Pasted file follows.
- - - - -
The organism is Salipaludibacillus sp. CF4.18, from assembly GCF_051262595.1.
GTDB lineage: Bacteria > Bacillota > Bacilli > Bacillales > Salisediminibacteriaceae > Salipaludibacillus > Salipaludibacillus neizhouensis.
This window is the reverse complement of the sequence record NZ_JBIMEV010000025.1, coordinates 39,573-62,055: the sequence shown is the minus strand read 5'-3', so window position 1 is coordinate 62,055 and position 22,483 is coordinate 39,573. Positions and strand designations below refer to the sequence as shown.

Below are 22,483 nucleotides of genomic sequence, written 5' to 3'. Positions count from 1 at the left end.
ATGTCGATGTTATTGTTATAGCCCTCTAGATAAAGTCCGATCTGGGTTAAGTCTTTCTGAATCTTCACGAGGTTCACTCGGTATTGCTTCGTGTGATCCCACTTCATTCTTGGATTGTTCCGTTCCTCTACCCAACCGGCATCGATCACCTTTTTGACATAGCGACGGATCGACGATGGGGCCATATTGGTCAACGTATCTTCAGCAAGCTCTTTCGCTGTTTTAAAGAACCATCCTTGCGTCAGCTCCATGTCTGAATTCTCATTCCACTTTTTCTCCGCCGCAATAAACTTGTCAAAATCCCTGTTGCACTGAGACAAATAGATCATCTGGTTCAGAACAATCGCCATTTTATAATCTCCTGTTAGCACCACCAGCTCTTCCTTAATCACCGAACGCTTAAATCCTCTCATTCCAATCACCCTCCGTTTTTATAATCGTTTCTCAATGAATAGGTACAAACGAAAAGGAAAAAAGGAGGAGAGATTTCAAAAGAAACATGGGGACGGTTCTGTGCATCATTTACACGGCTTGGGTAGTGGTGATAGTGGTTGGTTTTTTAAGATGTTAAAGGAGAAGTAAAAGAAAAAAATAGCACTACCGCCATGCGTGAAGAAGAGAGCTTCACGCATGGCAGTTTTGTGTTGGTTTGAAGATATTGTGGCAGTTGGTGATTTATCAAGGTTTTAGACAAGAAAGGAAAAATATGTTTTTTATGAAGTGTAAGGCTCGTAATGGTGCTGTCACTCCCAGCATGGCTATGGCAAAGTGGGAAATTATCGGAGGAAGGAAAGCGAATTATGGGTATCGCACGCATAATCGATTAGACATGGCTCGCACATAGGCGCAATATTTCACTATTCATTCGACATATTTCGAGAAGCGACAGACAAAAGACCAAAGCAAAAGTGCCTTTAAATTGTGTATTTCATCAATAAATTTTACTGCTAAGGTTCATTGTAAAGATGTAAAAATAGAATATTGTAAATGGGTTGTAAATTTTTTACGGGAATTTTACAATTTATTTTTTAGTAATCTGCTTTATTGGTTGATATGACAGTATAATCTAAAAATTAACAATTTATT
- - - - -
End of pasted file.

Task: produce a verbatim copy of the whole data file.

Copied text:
The organism is Salipaludibacillus sp. CF4.18, from assembly GCF_051262595.1.
GTDB lineage: Bacteria > Bacillota > Bacilli > Bacillales > Salisediminibacteriaceae > Salipaludibacillus > Salipaludibacillus neizhouensis.
This window is the reverse complement of the sequence record NZ_JBIMEV010000025.1, coordinates 39,573-62,055: the sequence shown is the minus strand read 5'-3', so window position 1 is coordinate 62,055 and position 22,483 is coordinate 39,573. Positions and strand designations below refer to the sequence as shown.

Below are 22,483 nucleotides of genomic sequence, written 5' to 3'. Positions count from 1 at the left end.
ATGTCGATGTTATTGTTATAGCCCTCTAGATAAAGTCCGATCTGGGTTAAGTCTTTCTGAATCTTCACGAGGTTCACTCGGTATTGCTTCGTGTGATCCCACTTCATTCTTGGATTGTTCCGTTCCTCTACCCAACCGGCATCGATCACCTTTTTGACATAGCGACGGATCGACGATGGGGCCATATTGGTCAACGTATCTTCAGCAAGCTCTTTCGCTGTTTTAAAGAACCATCCTTGCGTCAGCTCCATGTCTGAATTCTCATTCCACTTTTTCTCCGCCGCAATAAACTTGTCAAAATCCCTGTTGCACTGAGACAAATAGATCATCTGGTTCAGAACAATCGCCATTTTATAATCTCCTGTTAGCACCACCAGCTCTTCCTTAATCACCGAACGCTTAAATCCTCTCATTCCAATCACCCTCCGTTTTTATAATCGTTTCTCAATGAATAGGTACAAACGAAAAGGAAAAAAGGAGGAGAGATTTCAAAAGAAACATGGGGACGGTTCTGTGCATCATTTACACGGCTTGGGTAGTGGTGATAGTGGTTGGTTTTTTAAGATGTTAAAGGAGAAGTAAAAGAAAAAAATAGCACTACCGCCATGCGTGAAGAAGAGAGCTTCACGCATGGCAGTTTTGTGTTGGTTTGAAGATATTGTGGCAGTTGGTGATTTATCAAGGTTTTAGACAAGAAAGGAAAAATATGTTTTTTATGAAGTGTAAGGCTCGTAATGGTGCTGTCACTCCCAGCATGGCTATGGCAAAGTGGGAAATTATCGGAGGAAGGAAAGCGAATTATGGGTATCGCACGCATAATCGATTAGACATGGCTCGCACATAGGCGCAATATTTCACTATTCATTCGACATATTTCGAGAAGCGACAGACAAAAGACCAAAGCAAAAGTGCCTTTAAATTGTGTATTTCATCAATAAATTTTACTGCTAAGGTTCATTGTAAAGATGTAAAAATAGAATATTGTAAATGGGTTGTAAATTTTTTACGGGAATTTTACAATTTATTTTTTAGTAATCTGCTTTATTGGTTGATATGACAGTATAATCTAAAAATTAACAATTTATT